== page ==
Esvelt looks to continue Wildcats' success | Wrestling

Pay it forward.

Peter Esvelt takes over the Oak Harbor High School wrestling program this winter from Mike Crebbin, who resigned after eight years at the helm.

Esvelt said, “The values that it (wrestling) instilled in me were a reflection of the sport and the coaches I had in the sport, and I love the chance to do that for other athletes.”

Esvelt will follow Crebbin’s lead and emphasize the core values of competition, loyalty, integrity and leadership.

“That is what we expect from ourselves and all of our athletes, on and off the mat. We have found that if we have those words at the back of everything we do, it covers every situation we run into as coaches and as a team,” Esvelt said.

He added, “You will hear us say ‘Cor Aut Mors,’ which means heart or death, and it is a reminder of this commitment we agree on as a team.”

Esvelt began his coaching career at Boise’s Capital High School, helping with football while he was doing his student teaching.

He then coached middle school and high school wrestling in Nampa, Idaho, in 2003, then did the same in Oak Harbor since 2005.

Crebbin, obviously, influenced Esvelt. “I saw how he went about team building, which is so much more than just wrestling,” Esvelt said.

Esvelt’s high school coaches at Snohomish, Bob Walters and Mark Perry, were also “huge influences.”

“I think my tougher side is a reflection of Perry, and my ability to joke with kids is something I learned from Walters,” Esvelt said.

On the mat, Crebbin’s touch will also be present: “I love the program that Mike built over the last eight years.  The technique and style of wrestling he put in is great, and a lot of it shouldn’t and won’t change.”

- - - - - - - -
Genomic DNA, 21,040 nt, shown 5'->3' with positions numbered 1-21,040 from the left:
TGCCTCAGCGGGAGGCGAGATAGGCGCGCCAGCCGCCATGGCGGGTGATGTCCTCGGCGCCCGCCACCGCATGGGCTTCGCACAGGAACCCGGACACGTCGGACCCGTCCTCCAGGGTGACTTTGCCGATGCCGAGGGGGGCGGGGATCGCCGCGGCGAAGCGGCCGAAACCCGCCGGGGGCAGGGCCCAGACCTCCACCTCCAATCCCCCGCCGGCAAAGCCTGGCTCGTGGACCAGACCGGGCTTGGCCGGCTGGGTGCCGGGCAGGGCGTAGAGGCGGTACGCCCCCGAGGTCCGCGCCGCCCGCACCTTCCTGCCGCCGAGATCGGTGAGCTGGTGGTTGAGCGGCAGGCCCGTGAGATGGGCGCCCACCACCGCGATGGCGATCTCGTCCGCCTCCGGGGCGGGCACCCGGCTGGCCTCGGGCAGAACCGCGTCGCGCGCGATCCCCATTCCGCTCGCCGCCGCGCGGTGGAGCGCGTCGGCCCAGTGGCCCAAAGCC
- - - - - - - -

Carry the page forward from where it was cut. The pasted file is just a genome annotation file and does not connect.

He pointed to the team’s top-10 finish at 3A state last year and said, “The biggest job for me is continuing to produce the level of wrestlers we had last year on a regular basis.”

One change, Esvelt said, is throws, something the staff noticed was missing from their team’s arsenal.

“We had a coach come in this summer and teach the coaches and wrestlers some throws, which we have not had in a long time at OHHS, and that should be a lot of fun,” he said.

Another change will be an emphasis on wrestling during the high school off season. “We ran a great camp this summer, and I would like to build on those opportunities for our wrestlers,” Esvelt said.

“Wrestling, in my opinion, is the toughest sport for individuals,” he said. “With that in mind, I want to make sure that no matter the skill level, we are putting aggressive and tough wrestlers out on the mat.

“I believe wrestlers can win at any level with the right combination of technique and aggressiveness. I know the matches I like to watch are ones where the wrestlers are constantly pushing, moving and pressuring their opponents, and that is the style of wrestling that I want our wrestlers to display.”

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